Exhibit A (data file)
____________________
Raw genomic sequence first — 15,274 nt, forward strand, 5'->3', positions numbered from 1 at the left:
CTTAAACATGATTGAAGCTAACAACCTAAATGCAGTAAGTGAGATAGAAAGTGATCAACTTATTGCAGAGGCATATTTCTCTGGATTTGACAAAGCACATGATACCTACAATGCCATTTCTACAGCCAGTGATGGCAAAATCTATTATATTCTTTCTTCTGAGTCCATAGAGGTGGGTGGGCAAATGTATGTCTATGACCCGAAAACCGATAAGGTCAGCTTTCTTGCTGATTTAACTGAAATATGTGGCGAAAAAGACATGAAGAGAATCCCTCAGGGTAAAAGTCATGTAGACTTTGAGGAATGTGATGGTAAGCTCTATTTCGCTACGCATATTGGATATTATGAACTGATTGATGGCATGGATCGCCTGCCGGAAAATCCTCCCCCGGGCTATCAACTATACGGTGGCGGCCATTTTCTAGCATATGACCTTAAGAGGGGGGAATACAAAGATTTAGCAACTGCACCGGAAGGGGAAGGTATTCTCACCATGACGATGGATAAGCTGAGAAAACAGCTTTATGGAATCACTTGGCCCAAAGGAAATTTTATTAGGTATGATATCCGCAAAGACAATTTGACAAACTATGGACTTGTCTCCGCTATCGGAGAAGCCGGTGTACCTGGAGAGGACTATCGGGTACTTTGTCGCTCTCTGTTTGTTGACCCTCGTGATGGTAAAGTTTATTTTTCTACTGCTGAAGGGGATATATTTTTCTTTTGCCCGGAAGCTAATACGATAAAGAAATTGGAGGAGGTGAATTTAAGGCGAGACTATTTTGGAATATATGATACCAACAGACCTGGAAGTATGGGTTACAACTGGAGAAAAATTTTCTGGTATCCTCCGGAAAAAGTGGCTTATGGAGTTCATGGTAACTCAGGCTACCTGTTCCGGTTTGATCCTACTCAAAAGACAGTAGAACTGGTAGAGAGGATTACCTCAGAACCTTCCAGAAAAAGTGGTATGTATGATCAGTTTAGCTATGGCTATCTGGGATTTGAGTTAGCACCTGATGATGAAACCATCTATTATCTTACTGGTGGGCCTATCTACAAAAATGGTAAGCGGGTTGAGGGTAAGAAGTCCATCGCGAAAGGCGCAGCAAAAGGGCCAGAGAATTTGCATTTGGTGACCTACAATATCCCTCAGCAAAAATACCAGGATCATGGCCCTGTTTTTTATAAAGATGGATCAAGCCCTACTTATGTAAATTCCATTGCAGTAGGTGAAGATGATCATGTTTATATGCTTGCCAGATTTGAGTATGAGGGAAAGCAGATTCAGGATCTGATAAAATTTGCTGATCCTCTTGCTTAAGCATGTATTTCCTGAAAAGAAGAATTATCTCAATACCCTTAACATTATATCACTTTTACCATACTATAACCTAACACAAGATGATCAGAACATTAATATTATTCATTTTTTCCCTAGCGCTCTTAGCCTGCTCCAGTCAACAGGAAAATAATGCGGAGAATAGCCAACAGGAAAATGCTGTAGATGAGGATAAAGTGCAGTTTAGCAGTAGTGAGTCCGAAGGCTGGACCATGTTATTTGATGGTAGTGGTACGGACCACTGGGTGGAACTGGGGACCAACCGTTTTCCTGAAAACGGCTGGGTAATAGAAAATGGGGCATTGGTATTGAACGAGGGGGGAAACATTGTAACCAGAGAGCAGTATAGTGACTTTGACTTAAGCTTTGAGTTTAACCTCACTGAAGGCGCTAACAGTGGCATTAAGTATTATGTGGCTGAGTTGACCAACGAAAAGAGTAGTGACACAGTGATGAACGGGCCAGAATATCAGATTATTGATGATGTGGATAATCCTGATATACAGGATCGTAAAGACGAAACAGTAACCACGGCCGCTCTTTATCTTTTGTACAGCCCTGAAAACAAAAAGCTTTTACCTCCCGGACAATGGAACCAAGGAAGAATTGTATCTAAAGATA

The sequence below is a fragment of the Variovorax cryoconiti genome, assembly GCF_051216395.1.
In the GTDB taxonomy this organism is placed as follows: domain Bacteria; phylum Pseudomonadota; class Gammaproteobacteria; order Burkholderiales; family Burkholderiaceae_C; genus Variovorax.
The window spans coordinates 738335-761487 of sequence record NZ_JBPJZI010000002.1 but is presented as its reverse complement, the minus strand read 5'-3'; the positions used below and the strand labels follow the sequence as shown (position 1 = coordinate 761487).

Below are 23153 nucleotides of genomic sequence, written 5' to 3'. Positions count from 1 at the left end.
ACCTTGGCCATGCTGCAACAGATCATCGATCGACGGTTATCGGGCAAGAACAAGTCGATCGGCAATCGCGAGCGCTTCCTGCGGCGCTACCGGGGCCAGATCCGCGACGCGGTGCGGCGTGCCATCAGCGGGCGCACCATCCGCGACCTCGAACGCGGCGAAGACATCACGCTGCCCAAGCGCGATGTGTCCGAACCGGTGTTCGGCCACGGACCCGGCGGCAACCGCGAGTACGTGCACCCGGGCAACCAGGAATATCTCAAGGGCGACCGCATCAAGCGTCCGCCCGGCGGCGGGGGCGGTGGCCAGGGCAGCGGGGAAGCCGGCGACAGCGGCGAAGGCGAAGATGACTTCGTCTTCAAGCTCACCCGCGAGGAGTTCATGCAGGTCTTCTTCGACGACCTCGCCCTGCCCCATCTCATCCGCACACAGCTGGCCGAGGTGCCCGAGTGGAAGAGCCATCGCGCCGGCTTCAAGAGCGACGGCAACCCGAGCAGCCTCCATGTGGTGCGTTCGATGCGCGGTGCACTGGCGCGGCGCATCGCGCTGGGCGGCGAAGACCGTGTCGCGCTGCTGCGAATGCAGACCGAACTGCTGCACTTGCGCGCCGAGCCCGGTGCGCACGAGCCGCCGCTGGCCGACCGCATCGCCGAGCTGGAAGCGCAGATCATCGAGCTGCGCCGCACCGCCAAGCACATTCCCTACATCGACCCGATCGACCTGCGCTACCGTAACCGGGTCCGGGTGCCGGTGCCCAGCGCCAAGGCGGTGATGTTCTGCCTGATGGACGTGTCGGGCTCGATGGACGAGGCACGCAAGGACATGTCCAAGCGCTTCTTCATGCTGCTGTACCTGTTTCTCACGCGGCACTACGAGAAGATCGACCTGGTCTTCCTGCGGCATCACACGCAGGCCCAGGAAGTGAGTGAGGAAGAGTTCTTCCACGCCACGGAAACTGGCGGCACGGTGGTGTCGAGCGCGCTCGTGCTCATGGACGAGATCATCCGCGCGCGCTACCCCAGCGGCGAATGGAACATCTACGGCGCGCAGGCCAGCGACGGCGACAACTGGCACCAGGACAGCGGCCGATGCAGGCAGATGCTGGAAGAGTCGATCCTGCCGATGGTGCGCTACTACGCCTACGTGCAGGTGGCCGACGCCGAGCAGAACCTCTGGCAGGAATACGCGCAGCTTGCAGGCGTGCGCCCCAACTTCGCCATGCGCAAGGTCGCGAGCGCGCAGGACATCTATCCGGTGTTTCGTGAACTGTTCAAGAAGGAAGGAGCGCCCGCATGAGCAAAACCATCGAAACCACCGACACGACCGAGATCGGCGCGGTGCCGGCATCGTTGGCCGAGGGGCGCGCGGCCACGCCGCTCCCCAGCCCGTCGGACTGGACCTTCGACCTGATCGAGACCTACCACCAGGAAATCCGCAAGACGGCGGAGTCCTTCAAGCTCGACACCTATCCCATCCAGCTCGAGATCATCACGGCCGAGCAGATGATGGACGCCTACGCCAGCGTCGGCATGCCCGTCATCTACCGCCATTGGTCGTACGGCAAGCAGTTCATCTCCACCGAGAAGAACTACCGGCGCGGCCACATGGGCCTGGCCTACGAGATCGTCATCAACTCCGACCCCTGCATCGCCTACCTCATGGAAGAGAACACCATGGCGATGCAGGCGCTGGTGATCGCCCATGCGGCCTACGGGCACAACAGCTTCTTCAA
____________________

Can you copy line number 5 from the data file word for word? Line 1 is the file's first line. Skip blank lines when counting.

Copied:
The window spans coordinates 738335-761487 of sequence record NZ_JBPJZI010000002.1 but is presented as its reverse complement, the minus strand read 5'-3'; the positions used below and the strand labels follow the sequence as shown (position 1 = coordinate 761487).